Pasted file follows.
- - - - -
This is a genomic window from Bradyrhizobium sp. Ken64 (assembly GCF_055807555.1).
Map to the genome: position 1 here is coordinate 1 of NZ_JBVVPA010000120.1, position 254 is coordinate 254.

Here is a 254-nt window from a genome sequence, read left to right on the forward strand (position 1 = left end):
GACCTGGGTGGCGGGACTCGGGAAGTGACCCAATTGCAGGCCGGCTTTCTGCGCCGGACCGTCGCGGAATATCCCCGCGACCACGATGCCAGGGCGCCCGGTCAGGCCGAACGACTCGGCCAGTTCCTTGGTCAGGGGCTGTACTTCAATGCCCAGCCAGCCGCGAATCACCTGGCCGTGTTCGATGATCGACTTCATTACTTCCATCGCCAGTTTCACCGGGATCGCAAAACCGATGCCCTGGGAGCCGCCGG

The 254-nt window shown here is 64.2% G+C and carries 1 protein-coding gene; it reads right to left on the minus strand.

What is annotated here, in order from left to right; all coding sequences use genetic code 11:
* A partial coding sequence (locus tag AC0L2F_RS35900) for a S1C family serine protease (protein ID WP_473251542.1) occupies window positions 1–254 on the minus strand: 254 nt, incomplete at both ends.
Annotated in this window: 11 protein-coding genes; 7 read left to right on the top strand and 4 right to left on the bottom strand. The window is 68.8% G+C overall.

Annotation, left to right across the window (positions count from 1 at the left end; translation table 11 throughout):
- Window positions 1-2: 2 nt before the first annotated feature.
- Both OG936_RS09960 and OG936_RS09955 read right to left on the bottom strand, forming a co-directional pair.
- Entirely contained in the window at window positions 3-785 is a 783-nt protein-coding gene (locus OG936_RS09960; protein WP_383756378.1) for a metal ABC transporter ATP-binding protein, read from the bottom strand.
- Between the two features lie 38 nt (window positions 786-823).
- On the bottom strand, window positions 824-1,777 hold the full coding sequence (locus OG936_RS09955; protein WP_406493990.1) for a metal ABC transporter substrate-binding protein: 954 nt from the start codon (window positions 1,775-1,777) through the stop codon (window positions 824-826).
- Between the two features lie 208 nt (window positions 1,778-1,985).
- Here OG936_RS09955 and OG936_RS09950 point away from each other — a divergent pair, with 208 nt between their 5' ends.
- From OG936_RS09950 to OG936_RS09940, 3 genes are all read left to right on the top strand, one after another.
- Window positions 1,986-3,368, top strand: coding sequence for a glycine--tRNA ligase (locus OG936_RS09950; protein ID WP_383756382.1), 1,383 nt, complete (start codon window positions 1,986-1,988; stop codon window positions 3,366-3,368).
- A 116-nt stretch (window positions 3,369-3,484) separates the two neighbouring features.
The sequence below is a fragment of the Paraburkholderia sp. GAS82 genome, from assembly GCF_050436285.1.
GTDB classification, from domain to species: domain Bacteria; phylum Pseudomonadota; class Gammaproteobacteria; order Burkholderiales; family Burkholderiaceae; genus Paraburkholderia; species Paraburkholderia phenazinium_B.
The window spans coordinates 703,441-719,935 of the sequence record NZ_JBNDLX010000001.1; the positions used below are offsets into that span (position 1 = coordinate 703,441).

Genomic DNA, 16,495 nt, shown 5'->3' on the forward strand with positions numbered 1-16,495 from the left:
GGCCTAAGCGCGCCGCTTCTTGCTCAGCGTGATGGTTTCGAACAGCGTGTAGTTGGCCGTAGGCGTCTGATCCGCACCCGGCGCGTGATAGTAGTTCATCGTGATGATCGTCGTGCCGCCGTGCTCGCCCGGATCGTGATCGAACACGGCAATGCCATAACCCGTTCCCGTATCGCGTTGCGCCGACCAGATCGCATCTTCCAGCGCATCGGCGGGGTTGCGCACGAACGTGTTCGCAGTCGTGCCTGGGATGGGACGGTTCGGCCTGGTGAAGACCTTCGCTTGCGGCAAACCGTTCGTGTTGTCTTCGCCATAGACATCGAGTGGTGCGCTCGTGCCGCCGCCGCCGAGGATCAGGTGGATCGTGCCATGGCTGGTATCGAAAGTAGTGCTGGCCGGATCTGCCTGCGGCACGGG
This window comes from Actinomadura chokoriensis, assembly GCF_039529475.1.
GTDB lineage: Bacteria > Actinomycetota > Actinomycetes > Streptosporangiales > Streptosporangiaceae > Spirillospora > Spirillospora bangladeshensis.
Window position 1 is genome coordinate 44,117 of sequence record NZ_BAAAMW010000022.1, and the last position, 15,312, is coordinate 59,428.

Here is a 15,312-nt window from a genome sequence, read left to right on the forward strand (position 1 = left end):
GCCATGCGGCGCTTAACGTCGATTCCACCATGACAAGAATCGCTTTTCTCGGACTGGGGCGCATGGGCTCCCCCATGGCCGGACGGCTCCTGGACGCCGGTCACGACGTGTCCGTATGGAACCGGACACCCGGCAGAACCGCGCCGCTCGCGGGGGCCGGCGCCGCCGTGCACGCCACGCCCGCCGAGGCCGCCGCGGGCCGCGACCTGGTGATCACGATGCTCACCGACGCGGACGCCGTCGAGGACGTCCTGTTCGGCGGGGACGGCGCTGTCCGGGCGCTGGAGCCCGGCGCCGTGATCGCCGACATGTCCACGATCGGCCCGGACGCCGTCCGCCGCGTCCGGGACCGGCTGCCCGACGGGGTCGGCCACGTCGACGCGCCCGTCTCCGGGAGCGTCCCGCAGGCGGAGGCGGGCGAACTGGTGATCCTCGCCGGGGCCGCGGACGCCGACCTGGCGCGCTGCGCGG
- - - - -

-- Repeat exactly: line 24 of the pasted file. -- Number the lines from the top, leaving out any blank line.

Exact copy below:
GGCCTAAGCGCGCCGCTTCTTGCTCAGCGTGATGGTTTCGAACAGCGTGTAGTTGGCCGTAGGCGTCTGATCCGCACCCGGCGCGTGATAGTAGTTCATCGTGATGATCGTCGTGCCGCCGTGCTCGCCCGGATCGTGATCGAACACGGCAATGCCATAACCCGTTCCCGTATCGCGTTGCGCCGACCAGATCGCATCTTCCAGCGCATCGGCGGGGTTGCGCACGAACGTGTTCGCAGTCGTGCCTGGGATGGGACGGTTCGGCCTGGTGAAGACCTTCGCTTGCGGCAAACCGTTCGTGTTGTCTTCGCCATAGACATCGAGTGGTGCGCTCGTGCCGCCGCCGCCGAGGATCAGGTGGATCGTGCCATGGCTGGTATCGAAAGTAGTGCTGGCCGGATCTGCCTGCGGCACGGG